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Have the No. 8 Buckeyes solved their running game problems?

Have the No. 8 Buckeyes solved their running game problems?
Posted at 4:05 PM, Nov 05, 2018
and last updated 2018-11-05 16:05:34-05

After seeing its two star running backs shut down by a series of less talented opponents, No. 8 Ohio State finally managed to break them loose on Saturday. It was a timely development, as the Buckeyes this week prepare to face the top defense in the country against the run.

J.K. Dobbins had his best game of the season, rushing for 163 yards and three touchdowns and then picking up two first downs on the final drive to seal the 36-31 win over Nebraska. Mike Weber turned in his best performance since the first game of the season, gaining 91 yards on nine carries.

The improvement in the run game coincided with Ohio State (8-1, 5-1 Big Ten, No. 10 CFP) all but abandoning run-pass option plays, which are designed for a run or a pass based on the quarterback’s immediate read of the defense. Offensive linemen had acknowledged that those plays made run blocking more difficult.

“That was part of the hours and hours and hours of (figuring out) how do we get those two guys involved in the game and let them drop their pads and go do what they do best, which is run the ball,” coach Urban Meyer said Monday.

All five offensive linemen collectively were named offensive players of the game.

“When you come to Ohio State you’ve got to be able to run the ball,” right tackle and co-captain Isaiah Prince said. “That became a chip on my shoulder (Saturday).”

The Buckeyes this week visit Michigan State (6-3, 4-2), which is holding opponents to 255 yards per game, an average of 2.53 per carry. Spartans linebacker Joe Bachie ran wild in last week’s win over Maryland, making seven tackles, including two for a loss, forced three fumbles, broke up two passes and recovered a fumble in earning Big Ten defensive player of the week honors.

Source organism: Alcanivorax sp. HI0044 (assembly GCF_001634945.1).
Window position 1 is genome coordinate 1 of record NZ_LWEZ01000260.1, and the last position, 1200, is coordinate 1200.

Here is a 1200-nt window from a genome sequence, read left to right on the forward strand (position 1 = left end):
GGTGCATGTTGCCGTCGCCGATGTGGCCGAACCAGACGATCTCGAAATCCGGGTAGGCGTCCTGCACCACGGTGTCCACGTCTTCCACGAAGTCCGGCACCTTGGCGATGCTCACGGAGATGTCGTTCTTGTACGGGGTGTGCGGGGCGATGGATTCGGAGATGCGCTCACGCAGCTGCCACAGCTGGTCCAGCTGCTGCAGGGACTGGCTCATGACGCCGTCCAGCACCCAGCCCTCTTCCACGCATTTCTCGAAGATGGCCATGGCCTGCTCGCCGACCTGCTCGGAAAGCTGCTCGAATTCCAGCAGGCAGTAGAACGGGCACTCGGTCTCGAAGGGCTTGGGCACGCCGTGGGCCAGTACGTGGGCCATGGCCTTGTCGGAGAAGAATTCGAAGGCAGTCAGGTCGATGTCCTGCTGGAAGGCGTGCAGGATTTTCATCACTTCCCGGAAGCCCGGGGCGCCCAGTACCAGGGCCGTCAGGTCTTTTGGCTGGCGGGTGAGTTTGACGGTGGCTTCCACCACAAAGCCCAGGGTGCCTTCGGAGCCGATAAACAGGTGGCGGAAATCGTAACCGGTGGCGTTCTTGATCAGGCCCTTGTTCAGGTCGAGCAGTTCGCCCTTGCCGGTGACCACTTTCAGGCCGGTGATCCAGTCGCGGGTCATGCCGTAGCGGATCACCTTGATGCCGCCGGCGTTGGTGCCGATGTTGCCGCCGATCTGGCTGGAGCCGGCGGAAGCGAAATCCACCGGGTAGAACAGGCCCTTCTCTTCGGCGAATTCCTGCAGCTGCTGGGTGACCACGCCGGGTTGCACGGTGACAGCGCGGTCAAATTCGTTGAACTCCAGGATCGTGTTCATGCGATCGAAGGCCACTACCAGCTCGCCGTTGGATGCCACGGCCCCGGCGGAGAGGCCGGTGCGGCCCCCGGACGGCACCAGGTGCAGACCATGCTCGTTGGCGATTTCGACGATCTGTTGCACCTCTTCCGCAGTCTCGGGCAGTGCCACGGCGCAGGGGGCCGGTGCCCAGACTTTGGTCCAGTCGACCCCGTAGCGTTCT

The beleaguered Buckeyes’ defense found itself in another tight spot Saturday when safety Jordan Fuller was ejected in the first half for targeting. The other starting safety, Isaiah Pryor, already was out with a shoulder injury and starting cornerback Jeffrey Okudah was sidelined with a pulled groin.

Enter Brendon White. The sophomore who’d previously seen limited playing time came in and took over, finishing with a team-leading 10 solo tackles and three assists, including three tackles for loss.

He went from being just another guy on the sideline to defensive player of the game.

“It’s a dream come true, actually,” said White, who went to high school 17 miles up the road at Olentangy Liberty in Powell, a Columbus suburb.

Meyer said White will play more with Fuller and Pryor back this week, but how much is still to be determined.

“He’s certainly going to play,” Meyer said. “He’s earned that right.”

White’s father was a 1987 Ohio State captain and an all-Big Ten defensive back who went on to have an 11-year career in the NFL. William White delivered a message on the Ohio Stadium scoreboard earlier in Saturday’s game about his fight with amyotrophic lateral sclerosis.


Quarterback Dwayne Haskins Jr. had his fewest yards passing since Week 2, which is probably a byproduct of the Buckeyes getting the run game unglued.

He completed a little more than half his passes against Nebraska for 252 yards and two touchdowns. One of those, a little shovel pass to Parris Campbell on a jet sweep, basically was a run play. He also lost a fumble and threw an interception in the end zone.

He is still third in the nation in passing yards (3,053), is tied for the lead in touchdown passes (32) and is on track to break single-season school records for passing.